These two factors – the number of active worshipers and the history of deference to the Kremlin – play a powerful role in the relations between the Moscow Patriarchate and the Orthodox communities of Ukraine.

Ukrainian Orthodox churches, unlike their Russian counterparts, tend to be full. On paper, the number of Ukrainian Orthodox believers is perhaps a third of that of the Russian Orthodox. But in practice the numbers are much closer, and in fact Ukrainian Orthodox churches may have Continued active believers – a possibility that would seriously damage Moscow’s claim to pre-eminence. Certainly, the Russian Orthodox Church can trace its heritage back to the “Baptism of Rus'” in 988 AD. But since this historic event took place in Kyiv, the Ukrainian Orthodox can just as plausibly make the same claim.

Thus, the potential loss of Ukrainian Orthodox churches would spell disaster for Moscow. And while Russia’s Orthodox leaders quietly backed Putin’s offensive, Ukraine’s Orthodox leaders — many of whom remained loyal to the Moscow Patriarchate — condemned the invasion. Patriotic Ukrainians change allegiance from the Moscow Patriarchate to the Ukrainian Autocephalous Orthodox Church. Thus, the consequences of Putin’s war could shatter Moscow’s claims to the “canonical territory” of Ukraine, and even Russia’s claim to be the defender of Christian civilization.

Another fascinating factor: the Ukrainian prelate who spoke most forcefully against the Russian invasion and who became the main representative of Ukrainian Christianity, is Major Archbishop Svyatoslav Shevchuk, head of the Ukrainian Catholic Church of Byzantine rite. His leadership made the Byzantine Catholic community – which is virtually indistinguishable from the Orthodox churches in its liturgy and culture – a center of national unity.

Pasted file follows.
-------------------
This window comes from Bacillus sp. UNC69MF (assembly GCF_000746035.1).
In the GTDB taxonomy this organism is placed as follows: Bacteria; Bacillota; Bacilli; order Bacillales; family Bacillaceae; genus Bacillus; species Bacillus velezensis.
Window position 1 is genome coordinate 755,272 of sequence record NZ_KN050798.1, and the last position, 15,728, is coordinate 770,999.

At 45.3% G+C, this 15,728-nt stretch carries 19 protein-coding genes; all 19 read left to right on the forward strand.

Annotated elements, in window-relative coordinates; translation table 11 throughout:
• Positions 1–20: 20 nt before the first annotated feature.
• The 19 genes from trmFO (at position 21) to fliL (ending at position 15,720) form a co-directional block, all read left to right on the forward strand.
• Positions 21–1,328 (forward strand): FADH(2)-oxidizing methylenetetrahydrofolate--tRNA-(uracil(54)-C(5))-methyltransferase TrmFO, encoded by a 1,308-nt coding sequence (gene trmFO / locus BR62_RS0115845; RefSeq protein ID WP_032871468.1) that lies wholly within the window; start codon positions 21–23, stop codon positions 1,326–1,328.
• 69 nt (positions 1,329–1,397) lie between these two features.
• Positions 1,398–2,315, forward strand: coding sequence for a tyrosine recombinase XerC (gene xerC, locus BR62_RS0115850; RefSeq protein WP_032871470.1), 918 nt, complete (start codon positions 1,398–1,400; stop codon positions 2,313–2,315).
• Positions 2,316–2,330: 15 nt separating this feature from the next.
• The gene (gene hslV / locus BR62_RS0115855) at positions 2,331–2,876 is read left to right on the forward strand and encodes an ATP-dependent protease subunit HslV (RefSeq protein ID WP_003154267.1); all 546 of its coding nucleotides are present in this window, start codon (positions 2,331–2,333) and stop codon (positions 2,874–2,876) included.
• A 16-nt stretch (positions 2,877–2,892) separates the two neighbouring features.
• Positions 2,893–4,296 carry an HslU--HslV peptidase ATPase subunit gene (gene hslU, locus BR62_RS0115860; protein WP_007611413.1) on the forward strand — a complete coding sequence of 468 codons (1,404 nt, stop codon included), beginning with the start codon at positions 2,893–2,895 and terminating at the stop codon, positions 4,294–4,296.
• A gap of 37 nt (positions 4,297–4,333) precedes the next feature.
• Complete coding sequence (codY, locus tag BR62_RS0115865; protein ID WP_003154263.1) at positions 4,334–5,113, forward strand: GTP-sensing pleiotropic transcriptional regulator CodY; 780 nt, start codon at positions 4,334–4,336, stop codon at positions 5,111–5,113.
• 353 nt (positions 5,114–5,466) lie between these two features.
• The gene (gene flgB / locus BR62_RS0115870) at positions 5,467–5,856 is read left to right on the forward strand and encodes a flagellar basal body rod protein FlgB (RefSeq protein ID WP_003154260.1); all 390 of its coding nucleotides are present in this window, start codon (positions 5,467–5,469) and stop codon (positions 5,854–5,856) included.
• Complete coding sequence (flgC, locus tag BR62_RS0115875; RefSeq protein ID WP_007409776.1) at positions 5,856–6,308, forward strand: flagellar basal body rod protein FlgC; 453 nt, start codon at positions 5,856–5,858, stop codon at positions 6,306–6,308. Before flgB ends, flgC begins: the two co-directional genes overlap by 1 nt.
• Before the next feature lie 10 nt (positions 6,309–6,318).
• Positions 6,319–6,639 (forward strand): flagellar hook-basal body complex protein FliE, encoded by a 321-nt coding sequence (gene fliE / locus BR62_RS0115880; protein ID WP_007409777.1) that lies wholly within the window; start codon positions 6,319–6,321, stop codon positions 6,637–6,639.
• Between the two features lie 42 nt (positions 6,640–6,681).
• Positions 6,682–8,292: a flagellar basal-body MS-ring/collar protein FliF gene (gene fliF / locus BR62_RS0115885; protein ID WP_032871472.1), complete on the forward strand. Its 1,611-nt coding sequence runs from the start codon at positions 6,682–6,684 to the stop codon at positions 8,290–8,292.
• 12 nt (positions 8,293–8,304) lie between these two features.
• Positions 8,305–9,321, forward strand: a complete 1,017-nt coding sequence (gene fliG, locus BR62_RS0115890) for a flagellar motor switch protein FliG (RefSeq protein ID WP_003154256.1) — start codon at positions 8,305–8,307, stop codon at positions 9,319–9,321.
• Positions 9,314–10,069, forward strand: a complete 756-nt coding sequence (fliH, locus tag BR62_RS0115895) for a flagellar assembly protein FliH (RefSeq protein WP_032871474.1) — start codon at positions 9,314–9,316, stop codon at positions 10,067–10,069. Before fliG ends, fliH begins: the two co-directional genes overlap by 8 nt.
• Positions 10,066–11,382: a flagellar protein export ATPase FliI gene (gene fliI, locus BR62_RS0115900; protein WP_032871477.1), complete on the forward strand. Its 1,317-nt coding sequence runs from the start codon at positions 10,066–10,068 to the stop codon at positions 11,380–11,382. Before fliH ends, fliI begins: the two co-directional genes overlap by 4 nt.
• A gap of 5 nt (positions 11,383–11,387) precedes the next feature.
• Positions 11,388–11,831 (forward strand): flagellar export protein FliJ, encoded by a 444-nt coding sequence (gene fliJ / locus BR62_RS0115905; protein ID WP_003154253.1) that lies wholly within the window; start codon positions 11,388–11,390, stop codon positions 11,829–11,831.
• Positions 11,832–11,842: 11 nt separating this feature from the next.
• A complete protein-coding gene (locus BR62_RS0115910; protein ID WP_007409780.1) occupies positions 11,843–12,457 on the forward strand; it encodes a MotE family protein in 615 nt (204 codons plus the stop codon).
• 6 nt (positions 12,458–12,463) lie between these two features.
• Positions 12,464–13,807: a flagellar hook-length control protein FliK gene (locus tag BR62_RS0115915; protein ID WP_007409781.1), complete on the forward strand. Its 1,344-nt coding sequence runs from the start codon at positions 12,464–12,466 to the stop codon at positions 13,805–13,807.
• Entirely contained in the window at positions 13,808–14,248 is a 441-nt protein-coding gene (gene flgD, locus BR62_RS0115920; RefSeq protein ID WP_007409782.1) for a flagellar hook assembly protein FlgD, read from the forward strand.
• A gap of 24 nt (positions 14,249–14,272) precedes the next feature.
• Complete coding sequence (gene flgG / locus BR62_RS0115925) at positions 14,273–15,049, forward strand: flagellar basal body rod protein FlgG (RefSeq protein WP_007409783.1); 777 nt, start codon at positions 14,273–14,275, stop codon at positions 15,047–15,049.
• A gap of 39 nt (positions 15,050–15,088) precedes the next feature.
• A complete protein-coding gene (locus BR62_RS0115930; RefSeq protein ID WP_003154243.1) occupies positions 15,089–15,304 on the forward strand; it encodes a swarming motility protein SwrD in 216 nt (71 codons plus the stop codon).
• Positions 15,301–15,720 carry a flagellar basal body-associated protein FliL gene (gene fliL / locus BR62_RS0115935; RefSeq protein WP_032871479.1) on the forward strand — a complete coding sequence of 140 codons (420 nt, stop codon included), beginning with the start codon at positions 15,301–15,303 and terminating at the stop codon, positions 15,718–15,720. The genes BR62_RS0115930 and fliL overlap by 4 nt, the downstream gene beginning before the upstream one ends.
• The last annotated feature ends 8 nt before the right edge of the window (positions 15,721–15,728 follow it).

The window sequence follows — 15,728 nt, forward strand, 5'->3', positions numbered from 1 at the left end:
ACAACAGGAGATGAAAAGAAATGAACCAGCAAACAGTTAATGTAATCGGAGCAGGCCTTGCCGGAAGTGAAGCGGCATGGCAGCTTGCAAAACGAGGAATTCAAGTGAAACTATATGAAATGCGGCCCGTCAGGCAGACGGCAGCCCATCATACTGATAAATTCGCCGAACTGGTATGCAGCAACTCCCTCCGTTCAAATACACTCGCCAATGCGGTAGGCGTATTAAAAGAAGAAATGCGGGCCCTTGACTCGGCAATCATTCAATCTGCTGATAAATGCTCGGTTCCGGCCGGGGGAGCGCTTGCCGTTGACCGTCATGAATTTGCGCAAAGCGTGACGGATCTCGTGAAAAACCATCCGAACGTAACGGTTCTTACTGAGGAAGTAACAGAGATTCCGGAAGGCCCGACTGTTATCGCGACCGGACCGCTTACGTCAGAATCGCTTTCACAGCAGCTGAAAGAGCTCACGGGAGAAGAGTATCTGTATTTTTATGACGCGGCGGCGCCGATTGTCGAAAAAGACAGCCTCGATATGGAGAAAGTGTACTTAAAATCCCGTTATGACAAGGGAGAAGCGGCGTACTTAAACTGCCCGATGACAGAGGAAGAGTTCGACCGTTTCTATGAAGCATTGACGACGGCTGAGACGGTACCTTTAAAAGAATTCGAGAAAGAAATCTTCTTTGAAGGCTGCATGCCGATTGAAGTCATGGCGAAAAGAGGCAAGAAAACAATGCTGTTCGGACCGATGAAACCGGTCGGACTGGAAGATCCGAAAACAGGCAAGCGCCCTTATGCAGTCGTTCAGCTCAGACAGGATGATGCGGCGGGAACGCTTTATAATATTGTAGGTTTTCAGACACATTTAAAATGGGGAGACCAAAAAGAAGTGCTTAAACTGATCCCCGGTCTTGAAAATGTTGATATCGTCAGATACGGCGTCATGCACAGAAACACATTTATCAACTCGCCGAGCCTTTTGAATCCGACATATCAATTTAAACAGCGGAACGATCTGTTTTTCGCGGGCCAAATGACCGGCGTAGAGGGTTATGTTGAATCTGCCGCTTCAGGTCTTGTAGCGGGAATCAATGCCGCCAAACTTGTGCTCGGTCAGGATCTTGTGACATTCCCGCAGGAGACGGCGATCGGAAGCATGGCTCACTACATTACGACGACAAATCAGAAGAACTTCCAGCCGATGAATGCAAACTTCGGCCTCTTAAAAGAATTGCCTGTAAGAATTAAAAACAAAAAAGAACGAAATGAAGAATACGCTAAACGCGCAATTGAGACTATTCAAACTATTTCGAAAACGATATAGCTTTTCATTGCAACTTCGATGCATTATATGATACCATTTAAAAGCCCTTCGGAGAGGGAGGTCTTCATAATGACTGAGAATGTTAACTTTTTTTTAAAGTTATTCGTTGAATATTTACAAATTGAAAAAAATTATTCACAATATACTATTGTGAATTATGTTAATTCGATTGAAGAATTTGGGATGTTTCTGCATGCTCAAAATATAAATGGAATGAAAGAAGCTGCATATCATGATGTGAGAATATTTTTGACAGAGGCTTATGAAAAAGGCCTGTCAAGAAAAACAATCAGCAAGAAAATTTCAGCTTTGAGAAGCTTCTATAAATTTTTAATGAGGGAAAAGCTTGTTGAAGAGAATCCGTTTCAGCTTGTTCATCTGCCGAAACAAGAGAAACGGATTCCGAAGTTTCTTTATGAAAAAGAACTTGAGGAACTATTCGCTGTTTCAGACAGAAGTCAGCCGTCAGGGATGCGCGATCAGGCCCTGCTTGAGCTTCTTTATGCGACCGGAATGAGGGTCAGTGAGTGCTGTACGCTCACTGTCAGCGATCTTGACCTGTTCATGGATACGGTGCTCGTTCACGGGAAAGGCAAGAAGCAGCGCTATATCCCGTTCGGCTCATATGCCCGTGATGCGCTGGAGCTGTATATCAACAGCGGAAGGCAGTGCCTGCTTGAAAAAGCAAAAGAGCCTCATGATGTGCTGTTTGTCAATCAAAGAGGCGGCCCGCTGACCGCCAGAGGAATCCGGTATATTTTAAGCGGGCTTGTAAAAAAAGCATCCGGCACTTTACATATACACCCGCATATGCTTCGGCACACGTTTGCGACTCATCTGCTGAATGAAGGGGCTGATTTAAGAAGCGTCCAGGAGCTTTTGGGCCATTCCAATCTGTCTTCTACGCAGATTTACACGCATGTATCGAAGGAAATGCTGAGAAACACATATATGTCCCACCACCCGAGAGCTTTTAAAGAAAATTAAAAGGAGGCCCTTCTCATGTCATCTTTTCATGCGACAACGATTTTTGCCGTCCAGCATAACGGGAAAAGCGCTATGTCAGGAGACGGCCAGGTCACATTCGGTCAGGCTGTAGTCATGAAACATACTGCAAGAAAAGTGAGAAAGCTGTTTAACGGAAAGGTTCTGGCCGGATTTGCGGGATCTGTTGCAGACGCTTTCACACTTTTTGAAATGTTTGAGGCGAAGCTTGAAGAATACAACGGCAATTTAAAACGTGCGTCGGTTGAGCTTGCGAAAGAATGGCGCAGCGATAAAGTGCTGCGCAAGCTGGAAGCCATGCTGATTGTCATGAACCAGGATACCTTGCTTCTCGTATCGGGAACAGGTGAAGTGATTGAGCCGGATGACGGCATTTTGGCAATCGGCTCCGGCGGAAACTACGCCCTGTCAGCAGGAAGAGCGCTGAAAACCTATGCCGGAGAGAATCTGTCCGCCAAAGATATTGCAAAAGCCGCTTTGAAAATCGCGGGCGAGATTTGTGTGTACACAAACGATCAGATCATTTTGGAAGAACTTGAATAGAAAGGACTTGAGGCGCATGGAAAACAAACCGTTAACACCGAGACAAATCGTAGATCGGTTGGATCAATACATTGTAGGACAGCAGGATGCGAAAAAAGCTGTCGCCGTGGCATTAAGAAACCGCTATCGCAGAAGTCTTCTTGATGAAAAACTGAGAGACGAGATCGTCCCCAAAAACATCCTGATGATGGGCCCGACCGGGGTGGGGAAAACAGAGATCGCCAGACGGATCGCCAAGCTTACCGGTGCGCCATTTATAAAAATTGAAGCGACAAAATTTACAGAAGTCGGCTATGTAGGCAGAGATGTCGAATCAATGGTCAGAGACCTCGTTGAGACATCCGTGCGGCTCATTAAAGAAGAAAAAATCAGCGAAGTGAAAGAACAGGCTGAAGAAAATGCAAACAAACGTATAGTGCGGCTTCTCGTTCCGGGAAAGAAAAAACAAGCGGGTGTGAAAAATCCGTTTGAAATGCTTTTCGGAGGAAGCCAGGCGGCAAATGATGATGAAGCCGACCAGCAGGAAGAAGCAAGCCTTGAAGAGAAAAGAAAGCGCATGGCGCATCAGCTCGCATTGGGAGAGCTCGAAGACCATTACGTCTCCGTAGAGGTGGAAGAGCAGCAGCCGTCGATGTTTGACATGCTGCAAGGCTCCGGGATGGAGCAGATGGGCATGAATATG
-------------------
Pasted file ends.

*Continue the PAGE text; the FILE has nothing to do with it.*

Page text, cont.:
The Ukrainian Catholic Church, which is by far the largest of the Eastern Churches in communion with Rome, was brutally suppressed during the Stalin era. Bishops are assassinated, priests imprisoned, thousands of faithful martyred, parish churches handed over to more docile Orthodox clerics in the Kremlin. But somehow, the Ukrainian Catholic Church resisted and regained new vigor after the country’s independence. For generations, Byzantine Rite Catholics in Ukraine have urged the Holy See to recognize their leader as Patriarch. So far, the Vatican has resisted, apparently anxious to avoid offending the Moscow Patriarchate.

But now, if Moscow’s claim to the “canonical territory” of Ukraine is completely discredited, could the Vatican recognize a Ukrainian Catholic patriarch? And if Rome grants this status, could the Byzantine faithful of Ukraine, Catholics and Orthodox, unite in a single patriarchate, realizing a dream expressed by Bishop Shevchuk?

Pope John Paul II has frequently expressed the deep hope that the Church can “breathe with both lungs,” uniting Eastern and Western traditions. This ambition is not easy to achieve; old quarrels and animosities must first be overcome. But put together active Catholic and Orthodox communities in a pressure cooker environment, and who knows what might happen? And for Byzantine Christians, today’s Ukraine is a pressure cooker.

Phil Lawler has been a Catholic journalist for over 30 years. He edited several Catholic magazines and wrote eight books. Founder of Catholic World News, he is news director and senior analyst at See full biography.